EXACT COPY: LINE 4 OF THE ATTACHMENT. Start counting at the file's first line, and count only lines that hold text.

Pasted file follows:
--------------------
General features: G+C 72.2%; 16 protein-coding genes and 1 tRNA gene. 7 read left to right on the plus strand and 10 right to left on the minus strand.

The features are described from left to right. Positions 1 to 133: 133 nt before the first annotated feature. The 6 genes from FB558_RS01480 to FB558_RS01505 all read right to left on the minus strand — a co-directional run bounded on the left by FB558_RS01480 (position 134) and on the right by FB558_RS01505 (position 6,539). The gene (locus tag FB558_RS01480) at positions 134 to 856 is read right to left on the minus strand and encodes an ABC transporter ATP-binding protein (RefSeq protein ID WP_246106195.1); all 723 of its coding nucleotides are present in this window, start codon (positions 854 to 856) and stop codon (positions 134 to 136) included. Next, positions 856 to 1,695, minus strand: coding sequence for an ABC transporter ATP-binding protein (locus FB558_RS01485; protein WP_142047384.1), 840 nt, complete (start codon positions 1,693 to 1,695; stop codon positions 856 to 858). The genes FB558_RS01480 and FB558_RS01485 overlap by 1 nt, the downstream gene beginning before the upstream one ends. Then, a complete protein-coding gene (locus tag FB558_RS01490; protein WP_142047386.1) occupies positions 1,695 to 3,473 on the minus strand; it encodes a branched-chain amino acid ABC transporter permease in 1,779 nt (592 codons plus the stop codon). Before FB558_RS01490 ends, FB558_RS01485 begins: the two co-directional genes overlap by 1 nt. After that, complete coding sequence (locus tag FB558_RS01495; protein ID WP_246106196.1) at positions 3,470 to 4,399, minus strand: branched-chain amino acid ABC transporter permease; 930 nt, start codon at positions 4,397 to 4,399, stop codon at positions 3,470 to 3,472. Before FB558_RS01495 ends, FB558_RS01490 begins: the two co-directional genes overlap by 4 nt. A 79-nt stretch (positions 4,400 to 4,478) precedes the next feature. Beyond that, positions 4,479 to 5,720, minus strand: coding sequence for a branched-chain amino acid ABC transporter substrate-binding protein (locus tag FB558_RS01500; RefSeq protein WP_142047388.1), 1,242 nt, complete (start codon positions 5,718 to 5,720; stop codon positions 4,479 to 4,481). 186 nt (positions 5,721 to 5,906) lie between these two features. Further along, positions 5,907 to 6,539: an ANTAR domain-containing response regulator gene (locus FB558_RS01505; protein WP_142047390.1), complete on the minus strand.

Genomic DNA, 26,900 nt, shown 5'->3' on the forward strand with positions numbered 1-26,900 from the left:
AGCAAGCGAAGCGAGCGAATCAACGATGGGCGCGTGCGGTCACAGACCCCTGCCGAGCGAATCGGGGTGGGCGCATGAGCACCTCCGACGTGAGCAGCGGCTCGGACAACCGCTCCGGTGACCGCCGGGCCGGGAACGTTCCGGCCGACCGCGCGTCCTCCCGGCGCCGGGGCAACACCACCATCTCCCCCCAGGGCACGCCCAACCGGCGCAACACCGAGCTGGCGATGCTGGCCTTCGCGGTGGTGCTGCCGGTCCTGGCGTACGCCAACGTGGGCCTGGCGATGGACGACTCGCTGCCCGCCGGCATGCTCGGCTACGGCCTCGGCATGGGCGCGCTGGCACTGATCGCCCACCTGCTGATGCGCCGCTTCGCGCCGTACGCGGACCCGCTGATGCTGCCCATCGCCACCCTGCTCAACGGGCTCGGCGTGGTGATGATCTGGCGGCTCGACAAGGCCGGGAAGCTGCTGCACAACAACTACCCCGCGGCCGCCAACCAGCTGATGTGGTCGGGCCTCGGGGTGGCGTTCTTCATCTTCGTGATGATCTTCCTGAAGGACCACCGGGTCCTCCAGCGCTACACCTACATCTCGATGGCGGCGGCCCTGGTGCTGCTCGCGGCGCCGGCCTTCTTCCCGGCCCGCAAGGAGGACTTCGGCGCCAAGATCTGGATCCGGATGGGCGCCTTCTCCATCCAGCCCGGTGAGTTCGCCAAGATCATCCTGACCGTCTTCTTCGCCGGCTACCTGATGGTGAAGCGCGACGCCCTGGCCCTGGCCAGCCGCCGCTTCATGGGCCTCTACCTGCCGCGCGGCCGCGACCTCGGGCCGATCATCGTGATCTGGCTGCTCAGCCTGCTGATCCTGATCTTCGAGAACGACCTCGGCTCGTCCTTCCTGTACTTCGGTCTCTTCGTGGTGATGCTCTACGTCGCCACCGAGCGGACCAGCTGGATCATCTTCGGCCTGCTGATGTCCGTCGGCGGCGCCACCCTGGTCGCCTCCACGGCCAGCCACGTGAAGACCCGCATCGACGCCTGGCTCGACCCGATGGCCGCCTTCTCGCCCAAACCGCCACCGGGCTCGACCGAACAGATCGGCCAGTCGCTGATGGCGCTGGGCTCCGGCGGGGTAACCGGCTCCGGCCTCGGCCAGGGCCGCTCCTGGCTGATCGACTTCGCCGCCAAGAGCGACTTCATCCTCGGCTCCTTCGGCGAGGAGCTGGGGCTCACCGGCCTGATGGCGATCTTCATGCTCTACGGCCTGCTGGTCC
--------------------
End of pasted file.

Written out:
AGCAAGCGAAGCGAGCGAATCAACGATGGGCGCGTGCGGTCACAGACCCCTGCCGAGCGAATCGGGGTGGGCGCATGAGCACCTCCGACGTGAGCAGCGGCTCGGACAACCGCTCCGGTGACCGCCGGGCCGGGAACGTTCCGGCCGACCGCGCGTCCTCCCGGCGCCGGGGCAACACCACCATCTCCCCCCAGGGCACGCCCAACCGGCGCAACACCGAGCTGGCGATGCTGGCCTTCGCGGTGGTGCTGCCGGTCCTGGCGTACGCCAACGTGGGCCTGGCGATGGACGACTCGCTGCCCGCCGGCATGCTCGGCTACGGCCTCGGCATGGGCGCGCTGGCACTGATCGCCCACCTGCTGATGCGCCGCTTCGCGCCGTACGCGGACCCGCTGATGCTGCCCATCGCCACCCTGCTCAACGGGCTCGGCGTGGTGATGATCTGGCGGCTCGACAAGGCCGGGAAGCTGCTGCACAACAACTACCCCGCGGCCGCCAACCAGCTGATGTGGTCGGGCCTCGGGGTGGCGTTCTTCATCTTCGTGATGATCTTCCTGAAGGACCACCGGGTCCTCCAGCGCTACACCTACATCTCGATGGCGGCGGCCCTGGTGCTGCTCGCGGCGCCGGCCTTCTTCCCGGCCCGCAAGGAGGACTTCGGCGCCAAGATCTGGATCCGGATGGGCGCCTTCTCCATCCAGCCCGGTGAGTTCGCCAAGATCATCCTGACCGTCTTCTTCGCCGGCTACCTGATGGTGAAGCGCGACGCCCTGGCCCTGGCCAGCCGCCGCTTCATGGGCCTCTACCTGCCGCGCGGCCGCGACCTCGGGCCGATCATCGTGATCTGGCTGCTCAGCCTGCTGATCCTGATCTTCGAGAACGACCTCGGCTCGTCCTTCCTGTACTTCGGTCTCTTCGTGGTGATGCTCTACGTCGCCACCGAGCGGACCAGCTGGATCATCTTCGGCCTGCTGATGTCCGTCGGCGGCGCCACCCTGGTCGCCTCCACGGCCAGCCACGTGAAGACCCGCATCGACGCCTGGCTCGACCCGATGGCCGCCTTCTCGCCCAAACCGCCACCGGGCTCGACCGAACAGATCGGCCAGTCGCTGATGGCGCTGGGCTCCGGCGGGGTAACCGGCTCCGGCCTCGGCCAGGGCCGCTCCTGGCTGATCGACTTCGCCGCCAAGAGCGACTTCATCCTCGGCTCCTTCGGCGAGGAGCTGGGGCTCACCGGCCTGATGGCGATCTTCATGCTCTACGGCCTGCTGGTCC